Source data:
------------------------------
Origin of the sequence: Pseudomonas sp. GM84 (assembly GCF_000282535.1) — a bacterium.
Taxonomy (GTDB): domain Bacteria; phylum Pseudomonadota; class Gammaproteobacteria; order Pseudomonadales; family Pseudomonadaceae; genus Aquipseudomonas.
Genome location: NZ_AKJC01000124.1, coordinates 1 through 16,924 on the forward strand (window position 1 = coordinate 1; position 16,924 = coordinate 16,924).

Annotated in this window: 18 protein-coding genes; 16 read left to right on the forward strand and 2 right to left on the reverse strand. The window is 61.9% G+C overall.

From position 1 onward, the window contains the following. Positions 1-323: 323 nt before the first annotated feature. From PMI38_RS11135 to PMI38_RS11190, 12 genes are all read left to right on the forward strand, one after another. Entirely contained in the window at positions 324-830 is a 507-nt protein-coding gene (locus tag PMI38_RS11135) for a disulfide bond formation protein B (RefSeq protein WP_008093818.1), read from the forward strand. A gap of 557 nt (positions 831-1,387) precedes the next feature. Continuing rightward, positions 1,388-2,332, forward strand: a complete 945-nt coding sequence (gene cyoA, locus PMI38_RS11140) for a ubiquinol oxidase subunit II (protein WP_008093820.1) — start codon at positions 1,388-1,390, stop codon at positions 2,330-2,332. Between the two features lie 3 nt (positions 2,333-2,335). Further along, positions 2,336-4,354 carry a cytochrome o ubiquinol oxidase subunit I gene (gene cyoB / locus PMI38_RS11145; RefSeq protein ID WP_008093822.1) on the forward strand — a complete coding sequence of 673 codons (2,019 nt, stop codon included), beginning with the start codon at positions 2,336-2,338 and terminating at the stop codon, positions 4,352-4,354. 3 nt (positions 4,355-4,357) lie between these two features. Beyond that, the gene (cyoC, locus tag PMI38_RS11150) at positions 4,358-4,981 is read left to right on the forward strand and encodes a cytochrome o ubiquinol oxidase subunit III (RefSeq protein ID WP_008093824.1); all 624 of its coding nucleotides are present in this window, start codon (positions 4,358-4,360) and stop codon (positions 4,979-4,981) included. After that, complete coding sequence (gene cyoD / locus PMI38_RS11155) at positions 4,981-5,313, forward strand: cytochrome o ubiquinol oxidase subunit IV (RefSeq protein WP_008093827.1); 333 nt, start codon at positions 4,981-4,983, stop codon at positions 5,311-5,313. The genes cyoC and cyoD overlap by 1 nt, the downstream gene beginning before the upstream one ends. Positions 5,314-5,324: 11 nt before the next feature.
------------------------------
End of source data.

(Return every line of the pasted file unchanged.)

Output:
Origin of the sequence: Pseudomonas sp. GM84 (assembly GCF_000282535.1) — a bacterium.
Taxonomy (GTDB): domain Bacteria; phylum Pseudomonadota; class Gammaproteobacteria; order Pseudomonadales; family Pseudomonadaceae; genus Aquipseudomonas.
Genome location: NZ_AKJC01000124.1, coordinates 1 through 16,924 on the forward strand (window position 1 = coordinate 1; position 16,924 = coordinate 16,924).

Annotated in this window: 18 protein-coding genes; 16 read left to right on the forward strand and 2 right to left on the reverse strand. The window is 61.9% G+C overall.

From position 1 onward, the window contains the following. Positions 1-323: 323 nt before the first annotated feature. From PMI38_RS11135 to PMI38_RS11190, 12 genes are all read left to right on the forward strand, one after another. Entirely contained in the window at positions 324-830 is a 507-nt protein-coding gene (locus tag PMI38_RS11135) for a disulfide bond formation protein B (RefSeq protein WP_008093818.1), read from the forward strand. A gap of 557 nt (positions 831-1,387) precedes the next feature. Continuing rightward, positions 1,388-2,332, forward strand: a complete 945-nt coding sequence (gene cyoA, locus PMI38_RS11140) for a ubiquinol oxidase subunit II (protein WP_008093820.1) — start codon at positions 1,388-1,390, stop codon at positions 2,330-2,332. Between the two features lie 3 nt (positions 2,333-2,335). Further along, positions 2,336-4,354 carry a cytochrome o ubiquinol oxidase subunit I gene (gene cyoB / locus PMI38_RS11145; RefSeq protein ID WP_008093822.1) on the forward strand — a complete coding sequence of 673 codons (2,019 nt, stop codon included), beginning with the start codon at positions 2,336-2,338 and terminating at the stop codon, positions 4,352-4,354. 3 nt (positions 4,355-4,357) lie between these two features. Beyond that, the gene (cyoC, locus tag PMI38_RS11150) at positions 4,358-4,981 is read left to right on the forward strand and encodes a cytochrome o ubiquinol oxidase subunit III (RefSeq protein ID WP_008093824.1); all 624 of its coding nucleotides are present in this window, start codon (positions 4,358-4,360) and stop codon (positions 4,979-4,981) included. After that, complete coding sequence (gene cyoD / locus PMI38_RS11155) at positions 4,981-5,313, forward strand: cytochrome o ubiquinol oxidase subunit IV (RefSeq protein WP_008093827.1); 333 nt, start codon at positions 4,981-4,983, stop codon at positions 5,311-5,313. The genes cyoC and cyoD overlap by 1 nt, the downstream gene beginning before the upstream one ends. Positions 5,314-5,324: 11 nt before the next feature.